In its Decision after Reconsideration, the majority affirmed the WCJ’s decision, endorsing her application of a prior panel decision, Kimber v. City of Los Angeles (2017) 2017 Cal. Wrk. Comp. P.D. LEXIS 387 [82 Cal. Comp. Cases 1538]. Kimber, a police officer, developed flu-like symptoms. She was provided with medications, but they were not effective. She lost consciousness, was admitted to the hospital and died a few days later. An autopsy was performed, and the cause of her death was found to be acute bronchiotracheopneumonitis. Kimber’s dependents sought death benefits, claiming entitlement to the statutory presumption of industrial causation. The Agreed Medical Evaluator (AME) explained that pneumonitis and pneumonia are both lung infections that can arise from similar causes, but pneumonitis is an inflammation of the lining of the respiratory passages, whereas pneumonia is an inflammation/infection of the lung tissue, with fluid accumulation inside the lung. Without information on Kimber’s exposure to the virus that caused her death, the AME was unable to state that work duties played a role in her illness. The WCJ applied the presumption to find industrial causation, noting the similarities between pneumonitis and pneumonia and the public policy underlying the presumption in favor of peace officers. Defendant sought reconsideration and a panel rescinded the WCJ’s decision, stating that they could not read into the statutory language a medical condition (i.e., pneumonitis) that is not expressly covered by the statute.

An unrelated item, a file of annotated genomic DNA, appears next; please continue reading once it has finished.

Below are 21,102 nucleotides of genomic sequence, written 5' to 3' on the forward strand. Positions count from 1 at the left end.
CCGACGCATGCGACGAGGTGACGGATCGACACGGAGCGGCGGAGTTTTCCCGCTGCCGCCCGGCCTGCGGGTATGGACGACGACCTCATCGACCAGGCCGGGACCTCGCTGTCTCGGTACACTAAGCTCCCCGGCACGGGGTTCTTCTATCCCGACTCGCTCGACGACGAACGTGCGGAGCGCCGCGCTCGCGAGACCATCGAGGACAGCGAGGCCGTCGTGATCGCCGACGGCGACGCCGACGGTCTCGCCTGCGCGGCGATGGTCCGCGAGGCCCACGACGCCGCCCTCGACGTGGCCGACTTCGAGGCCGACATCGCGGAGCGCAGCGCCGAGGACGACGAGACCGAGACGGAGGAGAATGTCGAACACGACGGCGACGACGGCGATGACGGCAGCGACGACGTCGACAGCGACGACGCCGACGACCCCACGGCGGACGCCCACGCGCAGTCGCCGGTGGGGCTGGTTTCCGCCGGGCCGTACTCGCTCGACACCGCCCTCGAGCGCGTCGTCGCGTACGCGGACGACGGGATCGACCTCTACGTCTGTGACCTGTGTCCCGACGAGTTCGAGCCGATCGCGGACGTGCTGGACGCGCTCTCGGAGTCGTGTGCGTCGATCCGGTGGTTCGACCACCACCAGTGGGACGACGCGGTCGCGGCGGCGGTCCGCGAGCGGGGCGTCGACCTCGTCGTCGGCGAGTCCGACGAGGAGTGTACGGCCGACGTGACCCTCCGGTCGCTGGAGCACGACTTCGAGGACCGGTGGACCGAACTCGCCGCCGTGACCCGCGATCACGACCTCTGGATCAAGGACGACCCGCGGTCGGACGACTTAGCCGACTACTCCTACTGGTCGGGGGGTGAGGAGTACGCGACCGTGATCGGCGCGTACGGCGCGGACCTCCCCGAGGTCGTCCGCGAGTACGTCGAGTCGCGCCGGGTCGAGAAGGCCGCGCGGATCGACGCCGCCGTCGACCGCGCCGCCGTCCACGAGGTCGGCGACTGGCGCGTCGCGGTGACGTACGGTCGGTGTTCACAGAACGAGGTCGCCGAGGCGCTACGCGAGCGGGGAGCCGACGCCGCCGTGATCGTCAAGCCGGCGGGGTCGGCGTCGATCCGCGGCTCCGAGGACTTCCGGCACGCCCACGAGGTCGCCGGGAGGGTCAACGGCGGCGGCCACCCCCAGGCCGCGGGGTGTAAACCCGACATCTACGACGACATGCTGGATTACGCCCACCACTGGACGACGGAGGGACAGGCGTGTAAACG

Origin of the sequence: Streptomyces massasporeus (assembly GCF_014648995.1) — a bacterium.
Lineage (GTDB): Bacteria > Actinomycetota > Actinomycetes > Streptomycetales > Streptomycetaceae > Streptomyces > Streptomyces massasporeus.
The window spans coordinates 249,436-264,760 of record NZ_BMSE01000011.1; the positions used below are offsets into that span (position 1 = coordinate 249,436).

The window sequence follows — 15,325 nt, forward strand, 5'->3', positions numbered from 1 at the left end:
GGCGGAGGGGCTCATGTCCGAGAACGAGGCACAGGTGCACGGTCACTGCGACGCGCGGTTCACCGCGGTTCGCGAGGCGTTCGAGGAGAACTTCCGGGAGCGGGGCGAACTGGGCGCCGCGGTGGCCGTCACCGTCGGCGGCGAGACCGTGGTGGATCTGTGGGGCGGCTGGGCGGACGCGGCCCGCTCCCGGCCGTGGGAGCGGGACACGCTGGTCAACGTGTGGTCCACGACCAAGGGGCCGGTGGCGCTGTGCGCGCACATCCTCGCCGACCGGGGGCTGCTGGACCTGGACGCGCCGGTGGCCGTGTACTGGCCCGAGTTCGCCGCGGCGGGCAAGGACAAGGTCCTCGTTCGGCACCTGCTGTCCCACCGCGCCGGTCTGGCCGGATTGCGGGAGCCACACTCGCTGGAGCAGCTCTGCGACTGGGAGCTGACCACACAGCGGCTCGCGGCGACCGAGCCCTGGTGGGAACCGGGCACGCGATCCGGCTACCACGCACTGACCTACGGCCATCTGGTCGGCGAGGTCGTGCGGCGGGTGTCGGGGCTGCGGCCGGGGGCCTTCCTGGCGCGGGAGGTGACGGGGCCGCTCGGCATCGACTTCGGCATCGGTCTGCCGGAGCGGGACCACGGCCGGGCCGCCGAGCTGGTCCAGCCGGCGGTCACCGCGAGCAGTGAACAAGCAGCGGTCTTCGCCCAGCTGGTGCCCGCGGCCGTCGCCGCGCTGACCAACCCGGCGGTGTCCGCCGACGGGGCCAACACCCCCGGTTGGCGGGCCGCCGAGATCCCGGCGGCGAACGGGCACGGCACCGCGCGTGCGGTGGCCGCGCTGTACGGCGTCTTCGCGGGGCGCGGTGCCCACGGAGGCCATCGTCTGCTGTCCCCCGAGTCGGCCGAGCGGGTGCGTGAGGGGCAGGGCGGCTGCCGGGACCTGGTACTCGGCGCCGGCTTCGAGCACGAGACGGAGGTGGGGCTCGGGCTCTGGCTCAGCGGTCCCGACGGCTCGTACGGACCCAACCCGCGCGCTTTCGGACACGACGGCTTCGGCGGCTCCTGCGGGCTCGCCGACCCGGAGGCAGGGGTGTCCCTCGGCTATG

In this case, the dissenting Commissioner states that she would have applied the presumption of industrial causation to Marshall’s claim and would have returned the matter to the trial level for further development of the record. She emphasizes the expert testimony of the AME that the terms “pneumonitis” and “pneumonia,” are used interchangeably in the medical literature and medical terminology. Given the interchangeable use of these two conditions, she is unable to conclude that the legislature intended to exclude non-infectious pneumonia (i.e., “pneumonitis”) from the definition of pneumonia. She also questions why the legislature would create a presumption that favors infectious etiology rather than environmental etiology, noting that such an intent would appear to conflict with the intent of the cancer presumption in Labor Code section 3212.1. Finally, since the distinction between pneumonitis and pneumonia is one of causation, the inevitable consequence will be a causation analysis to determine if the employee’s medical condition is pneumonia or pneumonitis, effectively eviscerating the purpose of the statutory presumption.
It is axiomatic that legislative intent is generally determined from the plain or ordinary meaning of the statutory language. In enacting Labor Code section 3212.10 the legislature used the word “pneumonia.” Can we assume that the reference to pneumonia reflects a conscious decision to exclude a type of inflammation of the lung, pneumonitis, that is non-infectious and non-contagious? Would such a restrictive reading of the statute, particularly given the AME’s testimony that pneumonia and pneumonitis are interchangeable terms in the medical literature, be contrary to the public policy underlying the statute? It seems quite likely that these questions will be front and center in any further proceedings in this matter.
Practitioners should check the subsequent history of the case before citing to it.